Effective Connectivity within the Distributed Cortical Network for Face Perception

Institute of Neuroradiology, University of Zurich, Winterthurerstrasse 190, 8057 Zurich, Switzerland.
Cerebral Cortex (Impact Factor: 8.67). 11/2007; 17(10):2400-6. DOI: 10.1093/cercor/bhl148
Source: PubMed


Face perception elicits activation within a distributed cortical network in the human brain. The network includes visual ("core") regions, as well as limbic and prefrontal ("extended") regions, which process invariant facial features and changeable aspects of faces, respectively. We used functional Magnetic Resonance Imaging and Dynamic Causal Modeling to investigate effective connectivity and functional organization between and within the core and the extended systems. We predicted a ventral rather than dorsal connection between the core and the extended systems during face viewing and tested whether valence and fame would alter functional coupling within the network. We found that the core system is hierarchically organized in a predominantly feed-forward fashion, and that the fusiform gyrus (FG) exerts the dominant influence on the extended system. Moreover, emotional faces increased the coupling between the FG and the amygdala, whereas famous faces increased the coupling between the FG and the orbitofrontal cortex. Our results demonstrate content-specific dynamic alterations in the functional coupling between visual-limbic and visual-prefrontal face-responsive pathways.

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    • "Thus, our study provides empirical evidence for dynamic alterations in neural coupling during the perception of behaviorally relevant facial expressions that are vital for social communication and interaction. DCM studies of face perception in the human brain suggest differential modulation of neural coupling by emotion, particularly among the FG, amygdala, and prefrontal cortex (Fairhall and Ishai 2007;Dima et al. 2011;Herrington et al 2011). Our current results suggest homologies between monkeys and humans in the neural circuits mediating the response to emotional faces. "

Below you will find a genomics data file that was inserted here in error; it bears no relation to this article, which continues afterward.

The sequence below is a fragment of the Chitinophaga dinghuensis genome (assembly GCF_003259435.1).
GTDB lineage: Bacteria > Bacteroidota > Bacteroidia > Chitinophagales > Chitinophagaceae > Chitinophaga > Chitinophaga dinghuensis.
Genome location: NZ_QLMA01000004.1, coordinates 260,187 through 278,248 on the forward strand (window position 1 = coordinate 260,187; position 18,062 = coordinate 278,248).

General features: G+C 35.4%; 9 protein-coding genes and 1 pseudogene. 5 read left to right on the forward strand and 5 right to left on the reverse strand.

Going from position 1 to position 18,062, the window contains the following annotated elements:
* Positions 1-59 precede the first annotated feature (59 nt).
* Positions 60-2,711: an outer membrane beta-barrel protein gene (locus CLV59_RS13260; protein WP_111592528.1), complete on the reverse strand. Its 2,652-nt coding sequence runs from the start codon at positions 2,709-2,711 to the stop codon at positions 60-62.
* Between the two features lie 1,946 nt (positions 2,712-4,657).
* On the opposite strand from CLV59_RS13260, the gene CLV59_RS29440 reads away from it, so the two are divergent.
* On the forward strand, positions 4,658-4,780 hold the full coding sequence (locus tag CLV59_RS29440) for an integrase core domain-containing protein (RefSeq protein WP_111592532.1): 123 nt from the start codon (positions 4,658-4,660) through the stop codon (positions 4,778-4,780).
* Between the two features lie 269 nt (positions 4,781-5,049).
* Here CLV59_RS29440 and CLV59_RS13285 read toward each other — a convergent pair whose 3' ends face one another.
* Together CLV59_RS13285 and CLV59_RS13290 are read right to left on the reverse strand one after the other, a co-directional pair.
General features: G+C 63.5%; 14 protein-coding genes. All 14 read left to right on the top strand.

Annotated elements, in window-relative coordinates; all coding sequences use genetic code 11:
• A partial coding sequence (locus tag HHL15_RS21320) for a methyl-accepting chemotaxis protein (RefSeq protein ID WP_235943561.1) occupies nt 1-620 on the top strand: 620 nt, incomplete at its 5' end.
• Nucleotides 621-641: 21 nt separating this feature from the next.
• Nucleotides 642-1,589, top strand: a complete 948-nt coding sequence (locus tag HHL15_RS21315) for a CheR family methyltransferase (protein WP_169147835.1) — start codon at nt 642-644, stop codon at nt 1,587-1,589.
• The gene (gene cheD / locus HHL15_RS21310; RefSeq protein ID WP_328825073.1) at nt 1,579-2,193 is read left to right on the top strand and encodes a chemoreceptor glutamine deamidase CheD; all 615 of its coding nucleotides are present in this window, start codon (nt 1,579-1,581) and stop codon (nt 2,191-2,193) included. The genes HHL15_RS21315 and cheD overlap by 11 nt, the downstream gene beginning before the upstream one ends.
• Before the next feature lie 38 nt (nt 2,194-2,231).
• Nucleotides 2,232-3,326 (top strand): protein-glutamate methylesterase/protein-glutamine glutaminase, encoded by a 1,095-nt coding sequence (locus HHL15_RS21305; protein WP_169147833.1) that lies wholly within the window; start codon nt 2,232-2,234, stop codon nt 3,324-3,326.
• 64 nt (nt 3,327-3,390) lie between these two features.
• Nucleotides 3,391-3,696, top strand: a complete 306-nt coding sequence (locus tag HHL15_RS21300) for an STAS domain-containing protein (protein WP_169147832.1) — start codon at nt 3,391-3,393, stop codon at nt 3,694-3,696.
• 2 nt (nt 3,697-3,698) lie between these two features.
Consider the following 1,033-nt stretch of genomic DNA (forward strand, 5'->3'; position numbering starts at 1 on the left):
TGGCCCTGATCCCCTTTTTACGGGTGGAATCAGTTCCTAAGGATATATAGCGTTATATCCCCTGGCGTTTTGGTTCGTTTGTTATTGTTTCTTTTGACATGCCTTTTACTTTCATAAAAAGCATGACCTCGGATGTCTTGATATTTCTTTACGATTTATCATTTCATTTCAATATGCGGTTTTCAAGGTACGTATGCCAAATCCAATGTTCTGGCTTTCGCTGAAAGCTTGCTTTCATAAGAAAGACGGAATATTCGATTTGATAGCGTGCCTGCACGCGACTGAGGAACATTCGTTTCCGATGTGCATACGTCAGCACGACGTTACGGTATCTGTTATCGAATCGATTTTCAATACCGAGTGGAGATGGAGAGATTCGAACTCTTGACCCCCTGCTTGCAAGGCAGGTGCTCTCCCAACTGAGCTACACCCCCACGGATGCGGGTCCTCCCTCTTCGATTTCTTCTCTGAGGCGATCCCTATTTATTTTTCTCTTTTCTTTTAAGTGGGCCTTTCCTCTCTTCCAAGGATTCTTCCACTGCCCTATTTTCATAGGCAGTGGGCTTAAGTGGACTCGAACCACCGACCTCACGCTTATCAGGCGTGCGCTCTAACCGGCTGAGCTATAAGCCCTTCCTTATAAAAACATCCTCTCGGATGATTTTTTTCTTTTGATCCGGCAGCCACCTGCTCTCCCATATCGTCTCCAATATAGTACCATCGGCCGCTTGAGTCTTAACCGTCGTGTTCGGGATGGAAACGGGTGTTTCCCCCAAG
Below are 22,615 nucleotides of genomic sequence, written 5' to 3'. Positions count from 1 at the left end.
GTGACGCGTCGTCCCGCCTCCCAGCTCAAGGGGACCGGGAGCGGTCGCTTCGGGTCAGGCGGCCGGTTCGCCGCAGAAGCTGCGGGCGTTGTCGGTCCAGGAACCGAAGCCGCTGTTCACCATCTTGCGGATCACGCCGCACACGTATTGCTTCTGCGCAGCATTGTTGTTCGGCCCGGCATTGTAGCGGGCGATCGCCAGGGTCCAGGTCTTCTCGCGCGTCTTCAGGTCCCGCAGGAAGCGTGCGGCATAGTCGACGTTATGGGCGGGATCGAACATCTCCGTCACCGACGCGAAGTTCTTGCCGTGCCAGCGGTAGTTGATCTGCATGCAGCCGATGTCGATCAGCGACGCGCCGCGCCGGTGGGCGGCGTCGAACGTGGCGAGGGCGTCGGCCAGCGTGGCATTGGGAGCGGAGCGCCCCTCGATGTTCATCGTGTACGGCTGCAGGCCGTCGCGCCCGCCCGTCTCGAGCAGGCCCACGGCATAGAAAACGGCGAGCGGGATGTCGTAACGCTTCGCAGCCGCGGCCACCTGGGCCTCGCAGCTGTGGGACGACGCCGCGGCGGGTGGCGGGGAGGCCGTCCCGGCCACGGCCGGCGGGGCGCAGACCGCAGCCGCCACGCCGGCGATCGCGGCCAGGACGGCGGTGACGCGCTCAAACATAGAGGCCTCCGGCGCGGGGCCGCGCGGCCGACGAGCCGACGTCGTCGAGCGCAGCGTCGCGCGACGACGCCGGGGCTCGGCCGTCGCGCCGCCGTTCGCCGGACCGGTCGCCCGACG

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    ABSTRACT: In humans and monkeys, face perception activates a distributed cortical network that includes extrastriate, limbic, and prefrontal regions. Within face-responsive regions, emotional faces evoke stronger responses than neutral faces ("valence effect"). We used fMRI and Dynamic Causal Modeling (DCM) to test the hypothesis that emotional faces differentially alter the functional coupling among face-responsive regions. Three monkeys viewed conspecific faces with neutral, threatening, fearful, and appeasing expressions. Using Bayesian model selection, various models of neural interactions between the posterior (TEO) and anterior (TE) portions of inferior temporal (IT) cortex, the amygdala, the orbitofrontal (OFC), and ventrolateral prefrontal cortex (VLPFC) were tested. The valence effect was mediated by feedback connections from the amygdala to TE and TEO, and feedback connections from VLPFC to the amygdala and TE. Emotional faces were associated with differential effective connectivity: Fearful faces evoked stronger modulations in the connections from the amygdala to TE and TEO; threatening faces evoked weaker modulations in the connections from the amygdala and VLPFC to TE; and appeasing faces evoked weaker modulations in the connection from VLPFC to the amygdala. Our results suggest dynamic alterations in neural coupling during the perception of behaviorally relevant facial expressions that are vital for social communication.
    No preview · Article · Jan 2016 · Cerebral Cortex
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    • ", 1994 ; Ishai et al . , 2005 ; Fairhall and Ishai , 2007 ) . According to the model proposed by Haxby et al . "